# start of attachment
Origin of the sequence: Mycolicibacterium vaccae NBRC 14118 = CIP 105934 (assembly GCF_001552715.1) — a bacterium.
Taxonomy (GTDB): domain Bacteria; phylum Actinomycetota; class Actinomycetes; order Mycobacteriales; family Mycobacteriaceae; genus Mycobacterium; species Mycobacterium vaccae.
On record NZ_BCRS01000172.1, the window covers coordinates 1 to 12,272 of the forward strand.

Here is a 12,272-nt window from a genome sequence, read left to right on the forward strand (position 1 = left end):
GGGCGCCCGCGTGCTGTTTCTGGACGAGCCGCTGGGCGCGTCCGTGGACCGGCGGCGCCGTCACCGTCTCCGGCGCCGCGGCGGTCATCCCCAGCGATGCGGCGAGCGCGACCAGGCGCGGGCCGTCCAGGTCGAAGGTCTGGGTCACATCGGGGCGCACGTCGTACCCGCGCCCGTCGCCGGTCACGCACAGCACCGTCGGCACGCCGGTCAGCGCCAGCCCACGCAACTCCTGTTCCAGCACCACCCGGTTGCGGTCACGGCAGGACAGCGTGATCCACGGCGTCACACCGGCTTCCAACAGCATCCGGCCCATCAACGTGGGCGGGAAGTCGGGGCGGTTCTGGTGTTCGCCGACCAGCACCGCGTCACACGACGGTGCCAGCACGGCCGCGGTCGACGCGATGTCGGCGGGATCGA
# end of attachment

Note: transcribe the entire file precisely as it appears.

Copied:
Origin of the sequence: Mycolicibacterium vaccae NBRC 14118 = CIP 105934 (assembly GCF_001552715.1) — a bacterium.
Taxonomy (GTDB): domain Bacteria; phylum Actinomycetota; class Actinomycetes; order Mycobacteriales; family Mycobacteriaceae; genus Mycobacterium; species Mycobacterium vaccae.
On record NZ_BCRS01000172.1, the window covers coordinates 1 to 12,272 of the forward strand.

Here is a 12,272-nt window from a genome sequence, read left to right on the forward strand (position 1 = left end):
GGGCGCCCGCGTGCTGTTTCTGGACGAGCCGCTGGGCGCGTCCGTGGACCGGCGGCGCCGTCACCGTCTCCGGCGCCGCGGCGGTCATCCCCAGCGATGCGGCGAGCGCGACCAGGCGCGGGCCGTCCAGGTCGAAGGTCTGGGTCACATCGGGGCGCACGTCGTACCCGCGCCCGTCGCCGGTCACGCACAGCACCGTCGGCACGCCGGTCAGCGCCAGCCCACGCAACTCCTGTTCCAGCACCACCCGGTTGCGGTCACGGCAGGACAGCGTGATCCACGGCGTCACACCGGCTTCCAACAGCATCCGGCCCATCAACGTGGGCGGGAAGTCGGGGCGGTTCTGGTGTTCGCCGACCAGCACCGCGTCACACGACGGTGCCAGCACGGCCGCGGTCGACGCGATGTCGGCGGGATCGA